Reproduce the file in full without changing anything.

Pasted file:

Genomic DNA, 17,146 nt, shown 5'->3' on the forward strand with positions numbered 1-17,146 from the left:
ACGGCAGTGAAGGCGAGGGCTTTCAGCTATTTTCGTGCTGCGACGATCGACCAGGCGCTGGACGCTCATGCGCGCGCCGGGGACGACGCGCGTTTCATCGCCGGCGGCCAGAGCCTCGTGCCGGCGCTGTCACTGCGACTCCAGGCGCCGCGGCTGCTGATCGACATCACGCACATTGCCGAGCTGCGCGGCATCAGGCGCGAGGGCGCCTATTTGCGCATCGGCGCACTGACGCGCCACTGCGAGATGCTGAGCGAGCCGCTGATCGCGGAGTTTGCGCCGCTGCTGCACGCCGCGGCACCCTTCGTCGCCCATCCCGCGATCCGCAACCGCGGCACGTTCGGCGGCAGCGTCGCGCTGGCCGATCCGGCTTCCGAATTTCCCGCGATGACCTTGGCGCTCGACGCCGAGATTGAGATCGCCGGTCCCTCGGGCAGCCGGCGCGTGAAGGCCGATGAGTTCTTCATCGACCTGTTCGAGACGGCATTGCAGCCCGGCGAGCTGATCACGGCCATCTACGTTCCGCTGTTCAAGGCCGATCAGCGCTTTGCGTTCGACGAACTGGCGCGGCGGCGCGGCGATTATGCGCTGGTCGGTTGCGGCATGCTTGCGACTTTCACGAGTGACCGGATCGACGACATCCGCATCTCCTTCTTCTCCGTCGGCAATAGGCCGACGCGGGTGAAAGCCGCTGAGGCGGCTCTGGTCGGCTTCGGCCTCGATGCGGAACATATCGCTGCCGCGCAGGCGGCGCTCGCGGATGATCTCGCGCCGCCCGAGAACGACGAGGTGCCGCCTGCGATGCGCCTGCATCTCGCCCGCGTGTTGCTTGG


Genomic DNA, 17,146 nt, shown 5'->3' on the forward strand with positions numbered 1-17,146 from the left:
ACGGCAGTGAAGGCGAGGGCTTTCAGCTATTTTCGTGCTGCGACGATCGACCAGGCGCTGGACGCTCATGCGCGCGCCGGGGACGACGCGCGTTTCATCGCCGGCGGCCAGAGCCTCGTGCCGGCGCTGTCACTGCGACTCCAGGCGCCGCGGCTGCTGATCGACATCACGCACATTGCCGAGCTGCGCGGCATCAGGCGCGAGGGCGCCTATTTGCGCATCGGCGCACTGACGCGCCACTGCGAGATGCTGAGCGAGCCGCTGATCGCGGAGTTTGCGCCGCTGCTGCACGCCGCGGCACCCTTCGTCGCCCATCCCGCGATCCGCAACCGCGGCACGTTCGGCGGCAGCGTCGCGCTGGCCGATCCGGCTTCCGAATTTCCCGCGATGACCTTGGCGCTCGACGCCGAGATTGAGATCGCCGGTCCCTCGGGCAGCCGGCGCGTGAAGGCCGATGAGTTCTTCATCGACCTGTTCGAGACGGCATTGCAGCCCGGCGAGCTGATCACGGCCATCTACGTTCCGCTGTTCAAGGCCGATCAGCGCTTTGCGTTCGACGAACTGGCGCGGCGGCGCGGCGATTATGCGCTGGTCGGTTGCGGCATGCTTGCGACTTTCACGAGTGACCGGATCGACGACATCCGCATCTCCTTCTTCTCCGTCGGCAATAGGCCGACGCGGGTGAAAGCCGCTGAGGCGGCTCTGGTCGGCTTCGGCCTCGATGCGGAACATATCGCTGCCGCGCAGGCGGCGCTCGCGGATGATCTCGCGCCGCCCGAGAACGACGAGGTGCCGCCTGCGATGCGCCTGCATCTCGCCCGCGTGTTGCTTGG